The Compass helmet, made by NYC-based Triple Eight, is designed to be a multi-purpose helmet for mountain bikers as well as commuters, with a design nods towards the slopestyle lids of many talented riders.
Out of the Box
Though this speaks nothing to the functionality of the helmet, the helmet came packaged in a satin black box and was neatly and cleanly placed, unlike a lot of the traditional open-face boxes that allow the helmet to gather dust in storefronts and potentially suffer damage from transit or patrons. This was a nice little touch that underscored a level of care and quality not seen across the board in mtb helmets.
I received a matte black Compass, and I was impressed with the feel and look of the helmet finish–something akin to a Teflon skillet–which instantly made me wonder if this helmet was designed to slip across the earth in a crash, instead of getting caught up on multiple “ridges” that so many other helmets have… again, not unlike a park helmet. Those “ridges” are often the product of extensive venting that manufactures use to keep air flowing. In contrast, this helmet had very few vents, only 9 in fact, which differs greatly from manufacturers that place 15-20 vents to maximize airflow. Would this be a problem? “We shall see,” I thought.
At a solid 57cm, my noodle squarely fell into the S/M helmet range, designed for 55-59cm head sizes. The fit was comfortable, with a little room to spare, and enough to crank down on the the Adjustable Fit Dial system to get things nice and snug. There wasn’t any appreciable movement when moving my head left to right or fore and aft, a personal mark of a good fit in the event of a crash (having your helmet move on top of your head even after the dial is seated securely is not only annoying but dangerous in more violent crashes). The visor was adjustable about 1-2 cm, and felt well-placed and allowed good forward vision even when lowered all the way.
The Deets (from Triple Eight)
With a lightweight in-mold design, the Compass is perfect whether you’re heading out of town to hit your favorite mountain trails or dodging traffic and potholes in the bike lane. The Compass features greater head coverage than traditional bike helmets and an Adjustable Fit Dial System to provide a secure, custom fit, no matter how rugged the terrain.
• Complies with U.S. CPSC Bike safety standards
• Lightweight and durable in-mold construction
• Complete with our renowned Sweatsaver Fit Pads for added comfort
• Adjustable Fit Dial System to create a custom fit
• Grooved EPS for phenomenal air flow
S/M 21.75–23.25 in (55–59cm)
L/XL 23.25-24.75 in (59-63cm)
In case you’re not up on your helmet materials nomenclature, in-mold helmets (soft shell) differ from hard shell (think: skateboarding) helmets in that they have a thin polycarbonate shell that is molded together with an EPS liner. Hard shells resist penetrations, but can cause brain injuries because they lack any compliance to absorb an impact. In-mold designs abosrb destructive impact energy well, often allowing the helmet to crack and disintegrate, much like the crumple zones in modern cars. This, in turn, transfers less stress forces to the head and brain, and often less rotational forces, which can cause neck injuries. The disadvantage of in-mold helmets is that they are usually worthless after a hard crash–but that’s ok if it saves your brain!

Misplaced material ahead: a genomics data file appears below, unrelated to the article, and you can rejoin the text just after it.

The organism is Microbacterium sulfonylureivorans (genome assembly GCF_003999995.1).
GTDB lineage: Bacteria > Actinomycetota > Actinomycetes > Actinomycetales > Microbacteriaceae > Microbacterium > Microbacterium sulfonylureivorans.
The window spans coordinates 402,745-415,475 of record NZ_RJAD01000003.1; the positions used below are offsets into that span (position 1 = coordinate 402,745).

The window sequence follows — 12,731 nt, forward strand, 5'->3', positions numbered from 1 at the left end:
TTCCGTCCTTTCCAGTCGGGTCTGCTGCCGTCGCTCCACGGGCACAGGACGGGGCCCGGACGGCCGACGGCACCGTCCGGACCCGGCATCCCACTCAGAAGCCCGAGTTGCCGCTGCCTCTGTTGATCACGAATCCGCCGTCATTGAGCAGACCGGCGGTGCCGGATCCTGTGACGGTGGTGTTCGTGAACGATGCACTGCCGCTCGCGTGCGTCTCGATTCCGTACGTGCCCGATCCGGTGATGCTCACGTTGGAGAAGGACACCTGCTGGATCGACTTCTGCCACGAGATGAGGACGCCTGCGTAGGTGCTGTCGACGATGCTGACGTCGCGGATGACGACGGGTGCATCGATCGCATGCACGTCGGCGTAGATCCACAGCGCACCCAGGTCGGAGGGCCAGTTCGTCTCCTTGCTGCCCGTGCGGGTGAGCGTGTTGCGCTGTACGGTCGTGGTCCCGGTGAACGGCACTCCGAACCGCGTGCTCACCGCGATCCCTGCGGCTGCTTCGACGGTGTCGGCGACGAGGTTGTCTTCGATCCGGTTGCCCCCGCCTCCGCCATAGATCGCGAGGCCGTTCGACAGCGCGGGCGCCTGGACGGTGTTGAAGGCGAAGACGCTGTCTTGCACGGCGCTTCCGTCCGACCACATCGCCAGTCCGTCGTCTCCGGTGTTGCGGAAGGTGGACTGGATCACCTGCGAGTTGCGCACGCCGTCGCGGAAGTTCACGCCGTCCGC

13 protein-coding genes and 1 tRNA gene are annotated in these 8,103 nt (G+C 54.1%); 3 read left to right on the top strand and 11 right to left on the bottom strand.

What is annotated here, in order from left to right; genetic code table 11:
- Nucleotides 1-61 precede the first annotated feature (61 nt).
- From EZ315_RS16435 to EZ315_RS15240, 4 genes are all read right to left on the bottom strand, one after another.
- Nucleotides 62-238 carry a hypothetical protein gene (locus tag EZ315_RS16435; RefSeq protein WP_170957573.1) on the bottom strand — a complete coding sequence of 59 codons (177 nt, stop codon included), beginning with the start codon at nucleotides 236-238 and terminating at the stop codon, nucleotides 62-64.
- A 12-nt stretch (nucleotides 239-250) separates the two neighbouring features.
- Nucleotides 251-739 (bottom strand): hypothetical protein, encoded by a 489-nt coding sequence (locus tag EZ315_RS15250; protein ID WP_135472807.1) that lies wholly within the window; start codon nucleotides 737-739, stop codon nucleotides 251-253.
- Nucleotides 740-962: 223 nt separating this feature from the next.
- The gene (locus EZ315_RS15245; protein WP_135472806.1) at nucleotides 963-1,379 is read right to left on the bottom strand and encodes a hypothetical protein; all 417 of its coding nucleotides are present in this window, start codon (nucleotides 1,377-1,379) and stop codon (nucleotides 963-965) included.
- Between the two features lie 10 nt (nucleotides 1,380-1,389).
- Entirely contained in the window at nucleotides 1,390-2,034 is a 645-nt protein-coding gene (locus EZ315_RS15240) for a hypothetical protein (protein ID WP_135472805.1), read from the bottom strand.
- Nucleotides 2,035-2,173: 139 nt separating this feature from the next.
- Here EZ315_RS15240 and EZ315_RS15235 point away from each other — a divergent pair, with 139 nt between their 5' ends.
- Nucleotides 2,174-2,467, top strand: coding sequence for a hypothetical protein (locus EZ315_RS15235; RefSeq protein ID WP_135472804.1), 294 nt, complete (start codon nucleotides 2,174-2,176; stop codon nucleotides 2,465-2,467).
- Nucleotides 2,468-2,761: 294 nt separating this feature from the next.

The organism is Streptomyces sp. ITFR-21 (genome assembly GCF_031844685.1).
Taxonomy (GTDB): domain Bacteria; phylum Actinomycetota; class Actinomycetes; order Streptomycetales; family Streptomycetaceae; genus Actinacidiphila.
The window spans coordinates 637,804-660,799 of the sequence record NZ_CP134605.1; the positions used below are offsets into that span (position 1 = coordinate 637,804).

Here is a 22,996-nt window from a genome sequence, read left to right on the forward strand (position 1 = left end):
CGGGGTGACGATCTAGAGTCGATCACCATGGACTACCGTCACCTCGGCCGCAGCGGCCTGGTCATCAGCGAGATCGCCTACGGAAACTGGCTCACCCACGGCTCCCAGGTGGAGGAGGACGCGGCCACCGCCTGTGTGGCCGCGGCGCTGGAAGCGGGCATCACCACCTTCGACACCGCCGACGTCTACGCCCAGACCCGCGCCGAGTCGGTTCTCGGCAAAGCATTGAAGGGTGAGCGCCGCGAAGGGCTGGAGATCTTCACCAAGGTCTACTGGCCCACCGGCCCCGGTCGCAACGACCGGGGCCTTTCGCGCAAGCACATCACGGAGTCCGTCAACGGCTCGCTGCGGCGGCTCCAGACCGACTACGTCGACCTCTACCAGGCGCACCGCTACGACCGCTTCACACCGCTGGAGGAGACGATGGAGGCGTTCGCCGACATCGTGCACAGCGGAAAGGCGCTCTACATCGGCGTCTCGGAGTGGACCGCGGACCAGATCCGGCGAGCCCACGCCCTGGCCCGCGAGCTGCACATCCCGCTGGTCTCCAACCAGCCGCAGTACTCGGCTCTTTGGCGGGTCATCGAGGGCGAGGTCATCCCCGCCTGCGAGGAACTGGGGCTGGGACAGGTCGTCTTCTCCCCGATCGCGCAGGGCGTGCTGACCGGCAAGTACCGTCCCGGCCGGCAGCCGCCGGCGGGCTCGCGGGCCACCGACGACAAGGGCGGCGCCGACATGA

Trails in the Rockies demand a solid helmet in the event of a hard crash. I elected to try the Compass out on my local singletrack in the front range of Colorado, in addition to the fast flowy trails in Crested Butte, unforgiving rocky alpine trails in Salida, the hot summer desert in Fruita, and in bike parks. This helmet was tested in summer with temps ranging from 70s-90s, which I consider appropriate given my curiosity about adequate ventilation.
What I found was that even on the hottest days, I actually preferred to have this helmet on, not off, for long climbs on exposed fire roads. The ventilation and shade it provided was better than the sun beating down on my head directly… which convinced me that the ventilation was solid. Only when the temps were in the 90s, and I was in the sun, did I feel warm… but wearing any black helmet in the sun is likely to do that. Nevertheless, I kept it on. Although I took a few diggers and even an endo or two wearing this helmet, I never hit my head and, thankfully, cannot attest to the crash effectiveness. I will trust that CPSC testing did that heavy lifting for me and you, without the precious cargo inside.
No doubt about it, this is a great helmet. Triple Eight is not as well known in the mountain biking world as some other manufacturers, but the Compass is a strong inaugural entry into the market and it comes from a pedigree of quality helmets that span many other disciplines. I had no reservations about wearing it when choosing gnarlier lines and working my bike up to speed. It stayed put and I forgot I that I was wearing it–which is what a comfortable helmet should be like. After some serious abuse over the past few weeks, I feel that this helmet is designed to last. At less than $75, you’ll be hard pressed to find a more solid, comfortable, stylish helmet for the money.
Thanks to Triple Eight for sending the Compass over for review!